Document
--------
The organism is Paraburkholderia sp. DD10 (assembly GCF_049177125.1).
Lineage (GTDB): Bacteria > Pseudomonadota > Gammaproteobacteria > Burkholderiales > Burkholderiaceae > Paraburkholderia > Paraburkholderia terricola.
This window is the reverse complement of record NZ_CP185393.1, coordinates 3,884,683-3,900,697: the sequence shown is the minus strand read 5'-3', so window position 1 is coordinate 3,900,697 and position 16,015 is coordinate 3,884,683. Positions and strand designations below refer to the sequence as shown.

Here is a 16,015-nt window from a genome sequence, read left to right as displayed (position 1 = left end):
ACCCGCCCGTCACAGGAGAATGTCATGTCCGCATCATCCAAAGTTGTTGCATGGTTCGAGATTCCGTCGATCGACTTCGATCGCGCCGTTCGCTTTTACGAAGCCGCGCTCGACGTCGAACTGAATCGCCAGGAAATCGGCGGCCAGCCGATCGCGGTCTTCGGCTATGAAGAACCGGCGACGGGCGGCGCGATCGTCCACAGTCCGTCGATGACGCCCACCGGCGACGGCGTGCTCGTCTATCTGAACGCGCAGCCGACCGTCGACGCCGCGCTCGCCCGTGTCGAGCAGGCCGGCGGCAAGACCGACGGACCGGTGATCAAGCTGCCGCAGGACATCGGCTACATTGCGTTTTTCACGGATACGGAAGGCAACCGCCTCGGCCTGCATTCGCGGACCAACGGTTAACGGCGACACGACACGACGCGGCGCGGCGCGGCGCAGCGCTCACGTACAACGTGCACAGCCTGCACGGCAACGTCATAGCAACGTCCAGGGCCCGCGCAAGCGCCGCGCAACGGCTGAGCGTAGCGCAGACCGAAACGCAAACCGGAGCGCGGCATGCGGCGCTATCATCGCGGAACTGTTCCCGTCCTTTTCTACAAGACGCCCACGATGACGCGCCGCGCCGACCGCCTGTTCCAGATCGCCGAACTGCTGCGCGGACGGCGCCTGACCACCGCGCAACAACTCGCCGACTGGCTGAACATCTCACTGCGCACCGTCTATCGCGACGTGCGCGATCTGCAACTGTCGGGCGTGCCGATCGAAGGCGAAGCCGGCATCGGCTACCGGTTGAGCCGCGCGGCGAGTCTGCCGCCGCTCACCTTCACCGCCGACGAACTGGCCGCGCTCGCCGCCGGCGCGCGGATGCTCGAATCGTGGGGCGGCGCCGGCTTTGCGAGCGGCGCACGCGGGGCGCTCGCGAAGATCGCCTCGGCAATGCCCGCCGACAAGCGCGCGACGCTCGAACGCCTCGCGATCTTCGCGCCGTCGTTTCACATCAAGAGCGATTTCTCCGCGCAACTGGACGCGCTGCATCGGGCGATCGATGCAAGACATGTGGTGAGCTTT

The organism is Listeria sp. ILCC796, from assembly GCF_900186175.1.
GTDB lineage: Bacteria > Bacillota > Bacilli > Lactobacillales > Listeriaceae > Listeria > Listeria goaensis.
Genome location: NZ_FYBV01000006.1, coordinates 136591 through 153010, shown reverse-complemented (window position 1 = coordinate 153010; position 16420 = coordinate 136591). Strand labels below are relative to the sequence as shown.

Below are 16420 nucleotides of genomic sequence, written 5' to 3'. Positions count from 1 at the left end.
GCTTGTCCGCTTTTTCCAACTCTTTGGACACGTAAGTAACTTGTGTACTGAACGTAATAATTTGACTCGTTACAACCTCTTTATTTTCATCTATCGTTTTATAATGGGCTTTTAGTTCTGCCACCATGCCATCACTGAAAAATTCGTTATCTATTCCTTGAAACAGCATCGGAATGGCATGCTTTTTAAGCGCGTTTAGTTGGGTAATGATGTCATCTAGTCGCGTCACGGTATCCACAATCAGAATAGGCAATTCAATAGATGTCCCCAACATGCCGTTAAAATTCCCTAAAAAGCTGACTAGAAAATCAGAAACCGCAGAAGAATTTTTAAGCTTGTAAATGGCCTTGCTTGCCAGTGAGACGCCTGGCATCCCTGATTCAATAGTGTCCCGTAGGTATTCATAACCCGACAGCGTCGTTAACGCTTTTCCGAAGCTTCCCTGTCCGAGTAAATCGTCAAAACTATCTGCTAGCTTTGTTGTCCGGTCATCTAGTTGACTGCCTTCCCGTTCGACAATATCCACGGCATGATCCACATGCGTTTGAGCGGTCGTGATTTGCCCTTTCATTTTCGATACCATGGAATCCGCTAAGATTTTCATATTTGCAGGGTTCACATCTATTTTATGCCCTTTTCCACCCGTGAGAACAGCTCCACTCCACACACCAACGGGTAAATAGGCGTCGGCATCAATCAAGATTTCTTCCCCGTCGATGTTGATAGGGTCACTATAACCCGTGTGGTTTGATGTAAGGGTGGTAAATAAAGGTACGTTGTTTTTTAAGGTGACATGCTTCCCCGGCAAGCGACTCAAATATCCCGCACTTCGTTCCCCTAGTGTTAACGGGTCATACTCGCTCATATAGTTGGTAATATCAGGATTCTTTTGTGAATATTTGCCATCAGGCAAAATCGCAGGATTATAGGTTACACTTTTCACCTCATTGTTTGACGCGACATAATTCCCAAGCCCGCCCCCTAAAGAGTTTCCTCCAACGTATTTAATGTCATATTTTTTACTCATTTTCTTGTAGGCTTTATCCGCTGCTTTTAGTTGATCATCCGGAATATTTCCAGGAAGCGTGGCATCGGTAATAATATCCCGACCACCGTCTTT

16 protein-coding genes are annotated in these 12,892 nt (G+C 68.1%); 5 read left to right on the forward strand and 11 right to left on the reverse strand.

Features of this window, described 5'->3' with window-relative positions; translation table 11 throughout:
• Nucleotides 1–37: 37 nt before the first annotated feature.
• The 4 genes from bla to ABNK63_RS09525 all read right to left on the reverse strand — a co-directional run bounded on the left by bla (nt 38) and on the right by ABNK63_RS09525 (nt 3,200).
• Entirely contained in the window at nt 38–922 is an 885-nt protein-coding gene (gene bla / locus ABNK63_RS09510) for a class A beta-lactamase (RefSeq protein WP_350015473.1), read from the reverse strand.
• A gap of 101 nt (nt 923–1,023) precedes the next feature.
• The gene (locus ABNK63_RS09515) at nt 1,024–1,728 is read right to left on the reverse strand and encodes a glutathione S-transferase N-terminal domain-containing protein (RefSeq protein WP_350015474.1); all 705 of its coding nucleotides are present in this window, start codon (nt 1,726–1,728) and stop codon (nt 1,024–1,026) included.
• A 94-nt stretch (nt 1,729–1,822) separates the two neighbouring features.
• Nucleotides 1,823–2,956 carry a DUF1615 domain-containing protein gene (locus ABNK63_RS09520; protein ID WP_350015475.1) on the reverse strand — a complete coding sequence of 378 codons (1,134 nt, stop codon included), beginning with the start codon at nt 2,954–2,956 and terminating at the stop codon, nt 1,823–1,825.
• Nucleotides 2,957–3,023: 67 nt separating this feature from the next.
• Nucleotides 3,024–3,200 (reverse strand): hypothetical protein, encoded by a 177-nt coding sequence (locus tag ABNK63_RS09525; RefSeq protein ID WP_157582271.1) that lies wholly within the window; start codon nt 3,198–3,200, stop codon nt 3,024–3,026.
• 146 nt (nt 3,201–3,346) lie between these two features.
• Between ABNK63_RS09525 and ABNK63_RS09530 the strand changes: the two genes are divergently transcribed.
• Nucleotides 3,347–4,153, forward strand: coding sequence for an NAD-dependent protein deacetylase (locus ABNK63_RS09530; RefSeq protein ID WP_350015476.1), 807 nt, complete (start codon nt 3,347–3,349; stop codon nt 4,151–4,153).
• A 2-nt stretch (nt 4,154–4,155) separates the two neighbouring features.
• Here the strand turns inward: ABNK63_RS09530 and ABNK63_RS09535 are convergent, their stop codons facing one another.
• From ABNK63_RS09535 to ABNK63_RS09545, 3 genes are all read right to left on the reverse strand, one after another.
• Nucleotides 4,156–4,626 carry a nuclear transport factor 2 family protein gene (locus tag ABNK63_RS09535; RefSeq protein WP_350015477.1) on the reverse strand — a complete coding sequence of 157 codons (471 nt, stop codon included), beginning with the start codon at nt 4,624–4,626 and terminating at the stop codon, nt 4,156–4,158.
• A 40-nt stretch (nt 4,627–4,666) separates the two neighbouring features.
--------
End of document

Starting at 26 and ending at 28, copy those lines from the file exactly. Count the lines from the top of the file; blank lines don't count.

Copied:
• Here the strand turns inward: ABNK63_RS09530 and ABNK63_RS09535 are convergent, their stop codons facing one another.
• From ABNK63_RS09535 to ABNK63_RS09545, 3 genes are all read right to left on the reverse strand, one after another.
• Nucleotides 4,156–4,626 carry a nuclear transport factor 2 family protein gene (locus tag ABNK63_RS09535; RefSeq protein WP_350015477.1) on the reverse strand — a complete coding sequence of 157 codons (471 nt, stop codon included), beginning with the start codon at nt 4,624–4,626 and terminating at the stop codon, nt 4,156–4,158.